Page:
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Restocked and ready to lend! (And receive.)
Restocked and ready to lend! (And receive.)

20,000 pages of kindness inspired by one empty Little Free Library

A few weeks ago, I posted a blog about how my Little Free Library had been emptied out, repeatedly.

A few days later, I received an email from Jynne Martin, an associate publisher and director of publicity for Riverhead Books in New York City:

"Hi Molly! Saw your piece on your LFL and that is really a bummer – so the opposite of the spirit of generosity and shared reading. We are huge LFL fans at Riverhead (we even custom-made and installed 3 of our own LFL in needy communities last year!) and I would be happy to put together a box of Riverhead & Penguin books to mail to you for restocking. All my best, Jynne"

Earlier this week, a box filled with new books came to my house. And each one of them was adorned with a sticker Jynne had made saying it was from the Snyder family’s little free library. She even included an extra sheet of stickers for future LFL books.

Somehow, the good chapters always seen to outweigh the bad chapters in our books of life, don’t they?

Thank you, Jynne and the fine folks at Riverhead!

What are your thoughts on this mural?
What are your thoughts on this mural? (Photo: Facebook)

Walker mural creates controversy, conversation

This past week, a mural with Gov. Scott Walker’s face and the words "down with the bitches and the hoes" went up on the north side of the building that houses South Shore Gallery & Framing, 2627 S. Kinnickinnic Ave.

The line is most likely a nod to the 2003 film "Malibu's Most Wanted."

Milwaukee OATS is behind the art piece. The group describes itself on Facebook as "a local screen-print art movement that promotes self empowerment … The idea of this movement, Milwaukee Oats (OATS), is to bring a cultural revival and sense of unity to the city of Milwaukee."

OATS stands for "Only a T-Shirt." The group says the name is ironic, claiming that T-shirts can serve as a "catalyst for a cultural renaissance."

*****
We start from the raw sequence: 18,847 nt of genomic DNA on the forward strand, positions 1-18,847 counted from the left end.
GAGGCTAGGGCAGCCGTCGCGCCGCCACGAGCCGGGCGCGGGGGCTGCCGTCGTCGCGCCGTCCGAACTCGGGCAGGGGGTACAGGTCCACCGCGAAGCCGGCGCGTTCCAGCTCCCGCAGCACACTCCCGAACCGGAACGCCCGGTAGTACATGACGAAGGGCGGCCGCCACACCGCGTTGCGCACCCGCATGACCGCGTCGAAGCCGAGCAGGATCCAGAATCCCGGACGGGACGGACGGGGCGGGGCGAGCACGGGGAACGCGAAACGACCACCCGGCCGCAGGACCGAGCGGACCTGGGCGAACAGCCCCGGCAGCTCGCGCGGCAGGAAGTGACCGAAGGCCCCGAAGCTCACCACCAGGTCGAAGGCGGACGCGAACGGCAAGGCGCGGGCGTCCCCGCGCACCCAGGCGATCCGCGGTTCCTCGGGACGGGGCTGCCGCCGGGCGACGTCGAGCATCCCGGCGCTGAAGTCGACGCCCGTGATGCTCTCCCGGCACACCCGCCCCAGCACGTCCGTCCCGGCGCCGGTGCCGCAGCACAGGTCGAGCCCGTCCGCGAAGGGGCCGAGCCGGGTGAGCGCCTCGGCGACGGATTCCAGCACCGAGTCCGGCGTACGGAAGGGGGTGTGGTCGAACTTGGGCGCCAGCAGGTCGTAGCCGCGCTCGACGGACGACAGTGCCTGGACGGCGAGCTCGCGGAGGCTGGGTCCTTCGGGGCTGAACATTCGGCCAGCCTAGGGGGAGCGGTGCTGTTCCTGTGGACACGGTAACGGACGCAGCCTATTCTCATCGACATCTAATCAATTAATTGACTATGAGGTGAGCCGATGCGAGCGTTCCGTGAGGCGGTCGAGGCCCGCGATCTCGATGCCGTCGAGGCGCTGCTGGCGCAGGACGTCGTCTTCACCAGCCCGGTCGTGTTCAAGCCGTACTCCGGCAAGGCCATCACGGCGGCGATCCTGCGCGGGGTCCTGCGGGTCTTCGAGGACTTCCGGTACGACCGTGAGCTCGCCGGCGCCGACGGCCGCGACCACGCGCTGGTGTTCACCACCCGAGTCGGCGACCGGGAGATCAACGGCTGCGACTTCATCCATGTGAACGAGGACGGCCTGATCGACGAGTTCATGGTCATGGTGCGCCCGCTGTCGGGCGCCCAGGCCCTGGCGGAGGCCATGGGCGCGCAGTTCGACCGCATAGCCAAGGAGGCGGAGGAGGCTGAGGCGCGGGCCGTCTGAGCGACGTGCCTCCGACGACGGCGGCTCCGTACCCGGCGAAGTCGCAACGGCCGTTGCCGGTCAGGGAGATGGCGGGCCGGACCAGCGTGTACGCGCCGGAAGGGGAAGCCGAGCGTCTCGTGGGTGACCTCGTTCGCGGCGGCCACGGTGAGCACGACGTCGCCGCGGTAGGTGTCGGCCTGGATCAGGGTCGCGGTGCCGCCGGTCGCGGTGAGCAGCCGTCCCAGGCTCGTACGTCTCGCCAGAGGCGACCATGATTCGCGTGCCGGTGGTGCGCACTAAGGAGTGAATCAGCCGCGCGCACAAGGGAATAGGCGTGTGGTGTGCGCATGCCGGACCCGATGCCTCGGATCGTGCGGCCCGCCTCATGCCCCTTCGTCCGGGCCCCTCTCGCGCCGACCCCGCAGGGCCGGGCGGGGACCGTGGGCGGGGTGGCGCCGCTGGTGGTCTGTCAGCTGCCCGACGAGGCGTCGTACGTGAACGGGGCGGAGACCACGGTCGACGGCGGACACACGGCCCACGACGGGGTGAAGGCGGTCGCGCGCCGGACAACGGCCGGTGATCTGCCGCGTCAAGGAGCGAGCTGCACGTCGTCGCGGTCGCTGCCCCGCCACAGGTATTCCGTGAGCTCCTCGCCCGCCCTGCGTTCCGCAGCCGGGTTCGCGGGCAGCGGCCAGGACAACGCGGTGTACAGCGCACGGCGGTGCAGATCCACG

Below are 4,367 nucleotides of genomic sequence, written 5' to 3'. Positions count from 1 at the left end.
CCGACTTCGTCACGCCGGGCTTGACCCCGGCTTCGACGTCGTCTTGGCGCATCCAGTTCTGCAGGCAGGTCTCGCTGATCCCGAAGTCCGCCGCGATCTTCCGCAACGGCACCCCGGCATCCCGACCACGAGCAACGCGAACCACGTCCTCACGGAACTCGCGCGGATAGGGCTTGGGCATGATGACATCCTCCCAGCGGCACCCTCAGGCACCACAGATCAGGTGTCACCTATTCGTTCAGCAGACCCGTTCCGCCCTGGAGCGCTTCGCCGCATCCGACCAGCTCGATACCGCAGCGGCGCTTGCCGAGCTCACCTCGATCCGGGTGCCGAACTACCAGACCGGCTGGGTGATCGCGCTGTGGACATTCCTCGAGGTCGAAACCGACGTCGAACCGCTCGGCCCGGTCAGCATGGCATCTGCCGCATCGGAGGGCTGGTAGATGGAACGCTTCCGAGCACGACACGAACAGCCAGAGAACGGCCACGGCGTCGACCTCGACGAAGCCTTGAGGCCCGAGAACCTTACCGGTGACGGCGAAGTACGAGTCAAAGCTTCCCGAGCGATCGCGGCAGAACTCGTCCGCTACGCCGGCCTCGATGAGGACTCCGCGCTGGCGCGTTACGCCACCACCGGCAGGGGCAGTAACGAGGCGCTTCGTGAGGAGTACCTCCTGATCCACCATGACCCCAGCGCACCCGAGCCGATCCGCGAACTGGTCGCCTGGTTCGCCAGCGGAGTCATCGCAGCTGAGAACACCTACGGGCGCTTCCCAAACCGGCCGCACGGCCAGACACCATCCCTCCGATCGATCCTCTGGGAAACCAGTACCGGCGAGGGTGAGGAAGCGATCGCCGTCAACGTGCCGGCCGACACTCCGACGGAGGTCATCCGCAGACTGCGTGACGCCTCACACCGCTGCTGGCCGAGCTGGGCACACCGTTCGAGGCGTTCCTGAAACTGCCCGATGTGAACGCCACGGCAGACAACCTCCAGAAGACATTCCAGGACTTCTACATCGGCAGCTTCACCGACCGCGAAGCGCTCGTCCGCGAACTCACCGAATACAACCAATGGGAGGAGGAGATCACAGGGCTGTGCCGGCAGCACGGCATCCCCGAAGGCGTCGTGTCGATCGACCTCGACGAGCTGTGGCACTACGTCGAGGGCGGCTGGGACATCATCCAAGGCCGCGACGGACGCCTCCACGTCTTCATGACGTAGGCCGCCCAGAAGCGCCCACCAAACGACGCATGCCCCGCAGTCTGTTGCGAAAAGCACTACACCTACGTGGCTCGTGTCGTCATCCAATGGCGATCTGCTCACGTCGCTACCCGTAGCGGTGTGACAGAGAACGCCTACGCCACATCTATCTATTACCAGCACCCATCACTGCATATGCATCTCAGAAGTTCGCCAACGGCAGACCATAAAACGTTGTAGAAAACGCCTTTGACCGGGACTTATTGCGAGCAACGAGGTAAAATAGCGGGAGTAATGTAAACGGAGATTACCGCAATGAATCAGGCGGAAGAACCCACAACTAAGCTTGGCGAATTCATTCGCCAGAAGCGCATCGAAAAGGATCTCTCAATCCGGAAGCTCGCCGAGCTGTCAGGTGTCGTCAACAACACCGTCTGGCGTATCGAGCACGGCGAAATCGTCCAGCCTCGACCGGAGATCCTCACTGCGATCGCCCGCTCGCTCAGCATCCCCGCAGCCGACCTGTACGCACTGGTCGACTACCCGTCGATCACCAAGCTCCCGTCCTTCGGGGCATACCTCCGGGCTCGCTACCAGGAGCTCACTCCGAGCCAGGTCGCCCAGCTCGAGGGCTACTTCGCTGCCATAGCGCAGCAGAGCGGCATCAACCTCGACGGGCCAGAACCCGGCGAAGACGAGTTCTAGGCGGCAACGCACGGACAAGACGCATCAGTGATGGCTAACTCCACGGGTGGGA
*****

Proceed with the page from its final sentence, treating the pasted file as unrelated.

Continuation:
A representative from the group, who wished to remain unnamed, made the following statement regarding the Walker mural: "I believe that we should focus on things that bring us together and not on the things that divide us. This art work is not pro-Walker nor is it anti-Walker. It is simply here to create inspired moments in the community and to make people laugh …

"I’ve noticed that it’s bringing people together from both sides of the debate. These people are laughing together, having a good time and even joking about it, when the same people a week ago couldn't even have a simple conversation with each other. As a community we need to value each other and care for each other as a family because that's what we are. We shouldn't focus on our differences; we should focus on our similarities and know that we're in this together."

The mural has seemed to generate a lot of conversation online, throughout the Bay View community and beyond. Opinions range greatly. Some find it humorous, others offensive and a few have expressed confusion over the message.

Personally, I applaud the spelling of "hoes" as opposed to "ho's" which includes an unnecessary apostrophe, but one I've often seen used in this phrasing.

What are your thoughts on this mural?

"Take a book, leave a book" is the motto of the Little Free Library. Ahem. (Photo taken quickly, hence a bit blurry.)
"Take a book, leave a book" is the motto of the Little Free Library. Ahem. (Photo taken quickly, hence a bit blurry.) (Photo: Erik Lee)

Is it stealing if you empty a Little Free Library?

In 2013, my family and I built a Little Free Library (LFL) and installed it in front of our house. For two years, it was a beautiful thing. People took books, people left books – just like the concept requires.